To determine the risk factors for respiratory depression during retrobulbar block administration before vitreoretinal surgery.Prospective, observational case series of 113 patients undergoing monitored anesthesia care and retrobulbar block before vitreoretinal surgery at a tertiary medical center.Chin lift, jaw thrust, and bag mask ventilation were performed in eight (7.1%), nine (8%), and six (5.3%) patients, respectively. No patients required intubation. Age, sex, body mass index, history of obstructive sleep apnea, American Society of Anesthesiologists physical status level, and baseline oxygen saturation were not predictive of airway intervention. Of the four anesthetic agents utilized (midazolam, fentanyl, alfentanil, and propofol), only propofol and fentanyl were associated with an increased risk for clinically significant apnea. Use of three medications for sedation was associated with a 5.4-fold increase in the relative risk of requiring a respiratory rescue intervention.During preoperative sedation for retrobulbar block administration, the use of propofol, fentanyl, or a combination of three anesthetics is associated with a statistically significant increase in the risk for respiratory depression requiring resuscitation. [Ophthalmic Surg Lasers Imaging Retina. 2015;46:243-247.].
View details for DOI 10.3928/23258160-20150213-22
View details for PubMedID 25707051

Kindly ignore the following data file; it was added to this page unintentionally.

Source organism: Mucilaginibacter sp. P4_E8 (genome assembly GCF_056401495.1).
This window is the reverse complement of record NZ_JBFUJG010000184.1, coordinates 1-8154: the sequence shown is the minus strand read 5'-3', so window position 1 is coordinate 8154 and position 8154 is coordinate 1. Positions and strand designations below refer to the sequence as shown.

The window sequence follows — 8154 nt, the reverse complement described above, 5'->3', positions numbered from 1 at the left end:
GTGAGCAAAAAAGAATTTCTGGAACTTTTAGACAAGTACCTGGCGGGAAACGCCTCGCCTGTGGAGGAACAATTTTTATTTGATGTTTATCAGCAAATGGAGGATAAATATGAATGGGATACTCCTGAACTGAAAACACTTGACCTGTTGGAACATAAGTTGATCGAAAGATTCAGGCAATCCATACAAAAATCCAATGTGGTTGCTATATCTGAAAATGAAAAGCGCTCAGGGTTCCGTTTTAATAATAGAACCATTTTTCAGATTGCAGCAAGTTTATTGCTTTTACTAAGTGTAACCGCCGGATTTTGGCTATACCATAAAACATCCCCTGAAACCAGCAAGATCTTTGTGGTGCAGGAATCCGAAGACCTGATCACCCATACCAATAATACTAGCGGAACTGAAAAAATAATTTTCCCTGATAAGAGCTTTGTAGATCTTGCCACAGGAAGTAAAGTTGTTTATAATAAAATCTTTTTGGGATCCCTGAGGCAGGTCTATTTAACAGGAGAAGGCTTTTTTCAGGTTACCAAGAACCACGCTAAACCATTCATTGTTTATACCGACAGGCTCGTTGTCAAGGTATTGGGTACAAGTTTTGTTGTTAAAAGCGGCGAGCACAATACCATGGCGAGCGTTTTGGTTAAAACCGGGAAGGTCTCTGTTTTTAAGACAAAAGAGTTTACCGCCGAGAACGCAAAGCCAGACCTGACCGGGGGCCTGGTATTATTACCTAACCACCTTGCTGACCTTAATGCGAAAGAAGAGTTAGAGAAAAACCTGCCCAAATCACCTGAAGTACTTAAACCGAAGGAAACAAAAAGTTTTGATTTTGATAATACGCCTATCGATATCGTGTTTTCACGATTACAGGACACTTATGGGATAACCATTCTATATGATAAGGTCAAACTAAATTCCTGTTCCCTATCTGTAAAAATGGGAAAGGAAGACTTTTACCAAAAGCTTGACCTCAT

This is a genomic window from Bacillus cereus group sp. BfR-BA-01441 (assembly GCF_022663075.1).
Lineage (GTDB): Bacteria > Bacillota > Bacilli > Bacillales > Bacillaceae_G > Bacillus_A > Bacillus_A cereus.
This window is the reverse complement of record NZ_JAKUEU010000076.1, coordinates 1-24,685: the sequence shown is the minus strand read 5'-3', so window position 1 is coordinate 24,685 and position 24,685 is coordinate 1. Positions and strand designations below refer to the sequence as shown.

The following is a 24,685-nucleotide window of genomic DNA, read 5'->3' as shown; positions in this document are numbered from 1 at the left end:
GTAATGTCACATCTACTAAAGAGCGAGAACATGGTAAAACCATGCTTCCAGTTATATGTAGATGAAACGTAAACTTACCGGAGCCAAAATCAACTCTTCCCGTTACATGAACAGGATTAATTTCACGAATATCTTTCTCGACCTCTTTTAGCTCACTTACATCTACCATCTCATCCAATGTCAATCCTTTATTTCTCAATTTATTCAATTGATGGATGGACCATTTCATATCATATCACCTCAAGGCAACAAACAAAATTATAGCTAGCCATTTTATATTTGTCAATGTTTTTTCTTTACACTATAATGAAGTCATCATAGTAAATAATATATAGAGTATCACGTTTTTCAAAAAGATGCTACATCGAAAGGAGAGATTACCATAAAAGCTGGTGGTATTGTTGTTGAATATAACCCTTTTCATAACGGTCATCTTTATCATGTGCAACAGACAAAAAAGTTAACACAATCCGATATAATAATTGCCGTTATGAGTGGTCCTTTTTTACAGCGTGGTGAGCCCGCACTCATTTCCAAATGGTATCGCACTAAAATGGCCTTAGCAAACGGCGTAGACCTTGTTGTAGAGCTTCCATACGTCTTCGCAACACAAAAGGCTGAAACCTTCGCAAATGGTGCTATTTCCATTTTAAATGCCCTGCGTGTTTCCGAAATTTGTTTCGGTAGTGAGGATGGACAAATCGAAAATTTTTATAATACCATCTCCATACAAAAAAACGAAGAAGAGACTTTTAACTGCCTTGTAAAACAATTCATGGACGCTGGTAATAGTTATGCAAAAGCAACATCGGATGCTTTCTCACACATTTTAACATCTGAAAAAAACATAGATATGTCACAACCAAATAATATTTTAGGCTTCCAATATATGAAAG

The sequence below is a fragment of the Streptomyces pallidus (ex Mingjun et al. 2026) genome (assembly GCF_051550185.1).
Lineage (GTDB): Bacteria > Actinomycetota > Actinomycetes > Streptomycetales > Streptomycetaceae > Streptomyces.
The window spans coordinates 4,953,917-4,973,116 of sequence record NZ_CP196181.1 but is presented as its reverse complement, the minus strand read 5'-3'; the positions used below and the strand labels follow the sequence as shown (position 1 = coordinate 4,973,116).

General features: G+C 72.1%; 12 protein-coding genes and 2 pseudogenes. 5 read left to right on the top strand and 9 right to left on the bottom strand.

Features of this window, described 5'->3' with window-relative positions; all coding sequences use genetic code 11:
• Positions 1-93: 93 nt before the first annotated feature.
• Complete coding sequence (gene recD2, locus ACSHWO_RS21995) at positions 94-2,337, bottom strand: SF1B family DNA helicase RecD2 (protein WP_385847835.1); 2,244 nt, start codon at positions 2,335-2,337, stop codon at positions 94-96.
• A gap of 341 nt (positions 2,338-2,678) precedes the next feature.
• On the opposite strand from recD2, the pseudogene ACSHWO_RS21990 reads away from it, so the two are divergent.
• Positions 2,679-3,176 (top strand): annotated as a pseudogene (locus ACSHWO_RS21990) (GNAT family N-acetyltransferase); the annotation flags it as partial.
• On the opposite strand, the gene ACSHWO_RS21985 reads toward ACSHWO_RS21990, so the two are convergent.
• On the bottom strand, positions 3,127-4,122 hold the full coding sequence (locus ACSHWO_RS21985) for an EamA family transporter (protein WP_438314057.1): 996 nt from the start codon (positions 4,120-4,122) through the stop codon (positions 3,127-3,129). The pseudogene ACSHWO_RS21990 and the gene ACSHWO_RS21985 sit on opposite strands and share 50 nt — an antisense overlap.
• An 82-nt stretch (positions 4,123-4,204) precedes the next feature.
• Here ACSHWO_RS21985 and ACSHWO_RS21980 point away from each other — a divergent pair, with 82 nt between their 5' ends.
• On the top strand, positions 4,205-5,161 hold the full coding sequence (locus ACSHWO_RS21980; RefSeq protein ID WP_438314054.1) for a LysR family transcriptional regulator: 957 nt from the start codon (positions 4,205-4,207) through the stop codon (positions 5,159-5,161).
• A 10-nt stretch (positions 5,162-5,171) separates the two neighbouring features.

- Reply. Retina (Philadelphia, Pa.) 2014; 34 (11)
- Reply. Retina (Philadelphia, Pa.) 2014; 34 (8): e23-4
- Antiphospholipid antibody-associated choroidopathy. Eye 2014; 28 (6): 773-774
Retinal breaks due to intravitreal ocriplasmin.
Clinical ophthalmology (Auckland, N.Z.)
2014; 8: 1591-1594
Ocriplasmin represents a new treatment option for numerous vitreoretinopathies involving an abnormal vitreomacular interface. While the drug may circumvent the traditional risks of surgical treatment, pharmacologic vitreolysis is not devoid of risk itself. This report presents two cases, one of vitreomacular traction syndrome and the other of a full-thickness macular hole, both of which were treated with an intravitreal injection of ocriplasmin. Notably, in both cases, vitreomacular traction of the macula appears to have been alleviated; however, failure to completely relieve vitreoretinal traction from the peripheral retina generated retinal breaks with one patient eventually developing a macula-involving retinal detachment. Thus, even in instances of 'successful' pharmacologic treatment of vitreomacular traction, continued follow-up evaluation is essential.
View details for DOI 10.2147/OPTH.S68037
View details for PubMedID 25210426